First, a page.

“Because we are dealing with a whole bunch of kids who haven’t had a lot of stimulation … we can expect that it could be really problematic in young kids this year,” said Bowdish.
She notes a similar scenario played out last summer when a surge of respiratory syncytial virus, or RSV, sent infants, toddlers and preschoolers to hospital and strained pediatric health-care resources.
While myriad other pressures continue to strain the health-care system — including ongoing COVID-19 infections that many experts fear will also rise — it’s especially important to get the flu shot this year, Bowdish adds.
As far as flu risk to the population as a whole, infectious disease expert Matthew Miller does not expect one missing flu season will make us vastly more susceptible than previous years.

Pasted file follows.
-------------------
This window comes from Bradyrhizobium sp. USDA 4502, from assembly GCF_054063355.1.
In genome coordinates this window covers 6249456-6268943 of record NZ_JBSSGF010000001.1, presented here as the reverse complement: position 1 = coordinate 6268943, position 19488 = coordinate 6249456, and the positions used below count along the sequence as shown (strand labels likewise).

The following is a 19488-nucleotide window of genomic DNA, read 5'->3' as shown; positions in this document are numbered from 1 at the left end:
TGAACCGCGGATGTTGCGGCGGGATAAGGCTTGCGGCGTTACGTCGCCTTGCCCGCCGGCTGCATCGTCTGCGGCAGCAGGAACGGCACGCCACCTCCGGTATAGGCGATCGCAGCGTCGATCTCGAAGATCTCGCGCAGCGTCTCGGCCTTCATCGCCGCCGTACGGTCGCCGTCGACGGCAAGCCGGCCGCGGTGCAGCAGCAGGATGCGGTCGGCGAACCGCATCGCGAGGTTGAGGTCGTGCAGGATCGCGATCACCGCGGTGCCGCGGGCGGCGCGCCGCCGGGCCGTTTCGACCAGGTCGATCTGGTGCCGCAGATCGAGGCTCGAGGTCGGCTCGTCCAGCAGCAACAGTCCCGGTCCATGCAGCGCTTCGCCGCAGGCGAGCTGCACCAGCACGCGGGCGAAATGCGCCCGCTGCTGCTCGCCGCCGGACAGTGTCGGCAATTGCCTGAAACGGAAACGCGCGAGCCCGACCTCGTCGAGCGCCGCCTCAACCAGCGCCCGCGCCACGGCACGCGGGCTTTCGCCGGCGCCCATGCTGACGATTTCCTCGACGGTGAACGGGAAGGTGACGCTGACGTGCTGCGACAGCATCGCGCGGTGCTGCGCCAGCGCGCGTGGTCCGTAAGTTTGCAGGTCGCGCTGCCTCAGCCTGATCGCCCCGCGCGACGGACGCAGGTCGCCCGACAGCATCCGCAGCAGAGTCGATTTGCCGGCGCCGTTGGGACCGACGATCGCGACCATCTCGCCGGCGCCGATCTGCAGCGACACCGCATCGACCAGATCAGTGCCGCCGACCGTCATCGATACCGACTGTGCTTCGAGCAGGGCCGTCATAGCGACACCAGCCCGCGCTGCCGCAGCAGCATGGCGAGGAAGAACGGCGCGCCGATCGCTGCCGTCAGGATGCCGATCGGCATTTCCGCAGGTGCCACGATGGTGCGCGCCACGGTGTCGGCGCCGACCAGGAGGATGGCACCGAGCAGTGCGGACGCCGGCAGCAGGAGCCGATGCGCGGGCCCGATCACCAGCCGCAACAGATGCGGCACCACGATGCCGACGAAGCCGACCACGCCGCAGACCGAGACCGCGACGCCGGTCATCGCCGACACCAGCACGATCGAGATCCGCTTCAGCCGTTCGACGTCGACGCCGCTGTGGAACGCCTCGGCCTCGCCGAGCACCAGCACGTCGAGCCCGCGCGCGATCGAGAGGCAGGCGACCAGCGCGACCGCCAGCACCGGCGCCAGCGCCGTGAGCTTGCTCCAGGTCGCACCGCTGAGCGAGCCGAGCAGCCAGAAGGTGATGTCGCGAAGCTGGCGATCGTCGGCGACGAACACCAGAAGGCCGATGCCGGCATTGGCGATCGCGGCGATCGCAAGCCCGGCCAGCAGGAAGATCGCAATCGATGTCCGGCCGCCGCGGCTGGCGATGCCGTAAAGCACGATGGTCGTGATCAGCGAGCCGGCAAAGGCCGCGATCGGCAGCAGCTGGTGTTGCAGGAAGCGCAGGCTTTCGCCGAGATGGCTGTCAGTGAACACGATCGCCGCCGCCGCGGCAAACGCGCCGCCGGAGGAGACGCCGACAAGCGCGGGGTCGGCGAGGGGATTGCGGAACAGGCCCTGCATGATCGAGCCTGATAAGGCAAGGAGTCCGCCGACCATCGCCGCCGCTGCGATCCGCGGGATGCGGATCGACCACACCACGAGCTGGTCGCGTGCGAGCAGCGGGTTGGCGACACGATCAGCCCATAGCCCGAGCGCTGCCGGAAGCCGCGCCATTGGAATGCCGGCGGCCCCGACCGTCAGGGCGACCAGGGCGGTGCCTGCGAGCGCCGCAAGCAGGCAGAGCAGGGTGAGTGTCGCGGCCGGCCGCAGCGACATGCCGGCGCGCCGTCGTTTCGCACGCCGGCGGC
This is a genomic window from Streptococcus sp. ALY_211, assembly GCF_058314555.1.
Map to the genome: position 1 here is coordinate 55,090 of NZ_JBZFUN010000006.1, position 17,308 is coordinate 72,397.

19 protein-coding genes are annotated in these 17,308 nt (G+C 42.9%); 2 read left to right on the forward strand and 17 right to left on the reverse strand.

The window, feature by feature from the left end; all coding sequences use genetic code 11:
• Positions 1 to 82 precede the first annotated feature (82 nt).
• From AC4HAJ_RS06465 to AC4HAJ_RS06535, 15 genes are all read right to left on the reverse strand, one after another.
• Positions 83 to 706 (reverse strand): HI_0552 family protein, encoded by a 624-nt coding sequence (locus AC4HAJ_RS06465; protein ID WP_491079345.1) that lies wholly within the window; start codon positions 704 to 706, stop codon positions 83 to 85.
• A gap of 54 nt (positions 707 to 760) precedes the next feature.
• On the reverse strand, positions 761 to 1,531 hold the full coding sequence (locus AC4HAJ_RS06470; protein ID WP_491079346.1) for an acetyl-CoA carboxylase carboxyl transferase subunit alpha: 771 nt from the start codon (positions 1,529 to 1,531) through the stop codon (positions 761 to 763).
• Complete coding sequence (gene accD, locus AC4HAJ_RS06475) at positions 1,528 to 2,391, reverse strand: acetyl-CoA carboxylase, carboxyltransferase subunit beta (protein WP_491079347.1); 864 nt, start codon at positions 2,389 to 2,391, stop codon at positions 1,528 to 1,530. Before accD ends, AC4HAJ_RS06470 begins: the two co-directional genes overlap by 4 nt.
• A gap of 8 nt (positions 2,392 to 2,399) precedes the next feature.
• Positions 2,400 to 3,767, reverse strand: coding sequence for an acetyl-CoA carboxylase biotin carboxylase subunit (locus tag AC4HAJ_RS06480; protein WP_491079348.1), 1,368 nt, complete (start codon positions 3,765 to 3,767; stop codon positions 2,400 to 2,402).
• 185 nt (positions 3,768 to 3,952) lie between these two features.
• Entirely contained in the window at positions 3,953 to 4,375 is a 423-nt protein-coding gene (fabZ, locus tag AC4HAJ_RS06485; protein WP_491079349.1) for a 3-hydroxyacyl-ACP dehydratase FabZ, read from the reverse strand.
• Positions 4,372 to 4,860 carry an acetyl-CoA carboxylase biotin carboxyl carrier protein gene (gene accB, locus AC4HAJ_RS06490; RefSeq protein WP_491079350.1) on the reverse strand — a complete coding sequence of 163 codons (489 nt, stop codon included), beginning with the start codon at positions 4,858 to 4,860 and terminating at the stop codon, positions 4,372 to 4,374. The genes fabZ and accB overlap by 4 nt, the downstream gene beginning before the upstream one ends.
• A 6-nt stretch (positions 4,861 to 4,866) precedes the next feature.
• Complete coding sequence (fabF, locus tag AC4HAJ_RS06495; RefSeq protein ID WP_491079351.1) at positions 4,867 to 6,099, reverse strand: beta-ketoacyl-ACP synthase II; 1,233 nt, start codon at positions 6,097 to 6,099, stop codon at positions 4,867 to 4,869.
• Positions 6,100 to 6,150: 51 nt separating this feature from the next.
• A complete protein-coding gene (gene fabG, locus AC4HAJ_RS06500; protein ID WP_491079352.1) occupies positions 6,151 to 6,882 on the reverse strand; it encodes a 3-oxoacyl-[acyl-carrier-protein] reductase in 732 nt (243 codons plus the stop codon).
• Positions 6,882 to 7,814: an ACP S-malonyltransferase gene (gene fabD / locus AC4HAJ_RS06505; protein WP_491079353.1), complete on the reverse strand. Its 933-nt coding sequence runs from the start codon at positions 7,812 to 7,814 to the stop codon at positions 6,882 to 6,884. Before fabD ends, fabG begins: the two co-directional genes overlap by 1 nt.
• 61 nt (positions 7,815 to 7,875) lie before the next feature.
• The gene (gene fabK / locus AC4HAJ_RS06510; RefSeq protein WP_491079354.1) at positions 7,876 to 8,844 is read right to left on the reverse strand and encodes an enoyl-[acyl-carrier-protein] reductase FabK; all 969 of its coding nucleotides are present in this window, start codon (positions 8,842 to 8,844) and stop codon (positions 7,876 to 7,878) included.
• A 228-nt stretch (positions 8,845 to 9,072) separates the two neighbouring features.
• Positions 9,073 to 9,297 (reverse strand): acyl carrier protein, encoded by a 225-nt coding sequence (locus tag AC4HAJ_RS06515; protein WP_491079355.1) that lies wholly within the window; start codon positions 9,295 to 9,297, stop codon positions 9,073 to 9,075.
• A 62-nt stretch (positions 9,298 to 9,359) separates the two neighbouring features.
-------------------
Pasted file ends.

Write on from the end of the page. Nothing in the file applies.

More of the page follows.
Miller, the director of the Michael G. DeGroote Institute for Infectious Disease Research at McMaster, says many adults can count on some level of immunity generated by a lifetime of exposure to seasonal influenza, including seniors who don’t generally mount as strong of an immune response as younger age groups.
That immunity can last years and even decades if someone encounters a flu strain that is closely related to something they’ve seen before.
“During the swine flu pandemic, seniors were disproportionately protected from dying because that virus looked a lot like the virus that caused the 1918 Spanish flu,” said Miller, also an associate professor of biochemistry and biomedical sciences at McMaster.
“People who were very old and were exposed to the 1918 Spanish flu and viruses that were similar to it that circulated in the year shortly thereafter actually still had protection all the way up in 2009.”
There have been occasions where the same strain will recirculate for several years but if it changes, that pre-existing immunity becomes a lot less effective, says Miller.